Imo, it cannot be the career suicide. Let's imagine the worst case for you, where your startup fails and you don't get any good experience from it. Even in this occasion you cannot worsen your current kase(knowledge, abilities, skills and experience), so if you don't gain anything from working on startup(and i'm sure, you will), you probably won't cause any damage to your current CV at all.
From another point of view, let's think about what you may lose and the probability that you lose it if because of missing the opportunity to work on the startup. The multiplication of those two gives you a mathematical expectation on what you get from actually joining it.
I'd personally recommend you to draw a Descartes Square to think of these decision since i don't know any detail about what work you are doing and what kind of job you are supposed to do in the startup as well as i have no idea about the startup itself.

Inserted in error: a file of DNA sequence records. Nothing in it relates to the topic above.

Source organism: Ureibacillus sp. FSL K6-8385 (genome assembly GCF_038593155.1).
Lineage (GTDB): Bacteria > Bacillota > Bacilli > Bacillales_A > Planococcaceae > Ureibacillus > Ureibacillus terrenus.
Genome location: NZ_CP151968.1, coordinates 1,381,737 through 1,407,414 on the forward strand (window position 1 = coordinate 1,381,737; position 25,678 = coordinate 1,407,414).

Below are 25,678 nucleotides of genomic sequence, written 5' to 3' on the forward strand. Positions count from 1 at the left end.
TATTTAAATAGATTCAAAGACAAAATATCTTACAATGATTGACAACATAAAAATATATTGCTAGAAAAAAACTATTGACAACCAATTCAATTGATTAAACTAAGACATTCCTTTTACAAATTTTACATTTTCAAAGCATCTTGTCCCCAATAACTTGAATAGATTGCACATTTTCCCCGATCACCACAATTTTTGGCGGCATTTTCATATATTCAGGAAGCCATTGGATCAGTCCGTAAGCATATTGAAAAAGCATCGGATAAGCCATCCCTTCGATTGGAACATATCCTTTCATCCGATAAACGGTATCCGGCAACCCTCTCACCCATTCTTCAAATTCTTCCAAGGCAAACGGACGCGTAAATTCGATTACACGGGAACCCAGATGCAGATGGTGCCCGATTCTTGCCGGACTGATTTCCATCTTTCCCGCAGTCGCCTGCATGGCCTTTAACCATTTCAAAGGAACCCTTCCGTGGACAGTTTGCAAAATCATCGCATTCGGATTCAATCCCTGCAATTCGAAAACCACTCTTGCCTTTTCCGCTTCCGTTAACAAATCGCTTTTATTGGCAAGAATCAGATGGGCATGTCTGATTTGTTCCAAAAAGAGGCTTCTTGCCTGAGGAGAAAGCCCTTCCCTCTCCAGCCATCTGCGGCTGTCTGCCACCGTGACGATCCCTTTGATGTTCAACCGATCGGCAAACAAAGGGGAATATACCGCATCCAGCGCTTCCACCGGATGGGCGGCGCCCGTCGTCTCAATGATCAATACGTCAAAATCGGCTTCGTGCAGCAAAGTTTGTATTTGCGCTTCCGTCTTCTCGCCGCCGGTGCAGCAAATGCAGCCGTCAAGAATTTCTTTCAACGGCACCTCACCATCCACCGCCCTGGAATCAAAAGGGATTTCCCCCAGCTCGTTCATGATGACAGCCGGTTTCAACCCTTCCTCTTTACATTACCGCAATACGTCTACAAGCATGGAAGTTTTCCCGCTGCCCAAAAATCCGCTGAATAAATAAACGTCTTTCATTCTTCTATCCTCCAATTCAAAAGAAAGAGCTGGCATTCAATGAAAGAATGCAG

Another recommendation would be to find a highly qualified person in your branch of work, who is neither connected with your job nor the startup, and ask them about their opinion on your particular case. It would be a good idea to ask your colleagues and friends about someone in the industry, you are working at reasoning it with "I want to ask how everything works in the industry besides my company" or you can actually state the exact reason in detail.
To sum up, do what you feel like doing, because you cannot significantly succeed doing something you do not like.